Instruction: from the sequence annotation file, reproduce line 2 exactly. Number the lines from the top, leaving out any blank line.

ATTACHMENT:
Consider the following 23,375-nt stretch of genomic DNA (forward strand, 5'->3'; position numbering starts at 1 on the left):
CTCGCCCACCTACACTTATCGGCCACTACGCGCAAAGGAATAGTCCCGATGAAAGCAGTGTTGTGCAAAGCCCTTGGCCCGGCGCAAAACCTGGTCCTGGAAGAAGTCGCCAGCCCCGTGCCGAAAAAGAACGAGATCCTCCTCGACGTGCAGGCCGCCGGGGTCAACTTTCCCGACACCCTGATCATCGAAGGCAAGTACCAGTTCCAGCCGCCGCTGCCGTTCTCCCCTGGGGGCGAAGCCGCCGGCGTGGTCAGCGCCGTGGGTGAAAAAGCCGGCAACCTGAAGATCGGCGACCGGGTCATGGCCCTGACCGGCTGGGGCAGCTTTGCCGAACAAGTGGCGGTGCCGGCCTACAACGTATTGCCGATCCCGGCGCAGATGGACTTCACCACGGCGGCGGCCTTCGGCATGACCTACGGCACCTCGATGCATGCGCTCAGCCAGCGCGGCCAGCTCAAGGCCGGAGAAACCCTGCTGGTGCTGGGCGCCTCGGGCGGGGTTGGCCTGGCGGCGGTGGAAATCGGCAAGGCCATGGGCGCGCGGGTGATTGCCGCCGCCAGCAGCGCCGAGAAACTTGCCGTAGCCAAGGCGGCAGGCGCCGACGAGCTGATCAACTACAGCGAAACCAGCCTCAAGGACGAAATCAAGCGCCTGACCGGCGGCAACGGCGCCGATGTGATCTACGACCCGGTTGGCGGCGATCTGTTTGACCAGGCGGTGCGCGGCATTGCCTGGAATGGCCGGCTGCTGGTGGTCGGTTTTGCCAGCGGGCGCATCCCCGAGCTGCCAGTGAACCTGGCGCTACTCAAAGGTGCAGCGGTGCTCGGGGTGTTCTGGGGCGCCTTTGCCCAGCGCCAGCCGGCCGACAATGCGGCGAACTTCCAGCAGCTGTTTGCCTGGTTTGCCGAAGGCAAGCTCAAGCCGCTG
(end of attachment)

CTCGCCCACCTACACTTATCGGCCACTACGCGCAAAGGAATAGTCCCGATGAAAGCAGTGTTGTGCAAAGCCCTTGGCCCGGCGCAAAACCTGGTCCTGGAAGAAGTCGCCAGCCCCGTGCCGAAAAAGAACGAGATCCTCCTCGACGTGCAGGCCGCCGGGGTCAACTTTCCCGACACCCTGATCATCGAAGGCAAGTACCAGTTCCAGCCGCCGCTGCCGTTCTCCCCTGGGGGCGAAGCCGCCGGCGTGGTCAGCGCCGTGGGTGAAAAAGCCGGCAACCTGAAGATCGGCGACCGGGTCATGGCCCTGACCGGCTGGGGCAGCTTTGCCGAACAAGTGGCGGTGCCGGCCTACAACGTATTGCCGATCCCGGCGCAGATGGACTTCACCACGGCGGCGGCCTTCGGCATGACCTACGGCACCTCGATGCATGCGCTCAGCCAGCGCGGCCAGCTCAAGGCCGGAGAAACCCTGCTGGTGCTGGGCGCCTCGGGCGGGGTTGGCCTGGCGGCGGTGGAAATCGGCAAGGCCATGGGCGCGCGGGTGATTGCCGCCGCCAGCAGCGCCGAGAAACTTGCCGTAGCCAAGGCGGCAGGCGCCGACGAGCTGATCAACTACAGCGAAACCAGCCTCAAGGACGAAATCAAGCGCCTGACCGGCGGCAACGGCGCCGATGTGATCTACGACCCGGTTGGCGGCGATCTGTTTGACCAGGCGGTGCGCGGCATTGCCTGGAATGGCCGGCTGCTGGTGGTCGGTTTTGCCAGCGGGCGCATCCCCGAGCTGCCAGTGAACCTGGCGCTACTCAAAGGTGCAGCGGTGCTCGGGGTGTTCTGGGGCGCCTTTGCCCAGCGCCAGCCGGCCGACAATGCGGCGAACTTCCAGCAGCTGTTTGCCTGGTTTGCCGAAGGCAAGCTCAAGCCGCTG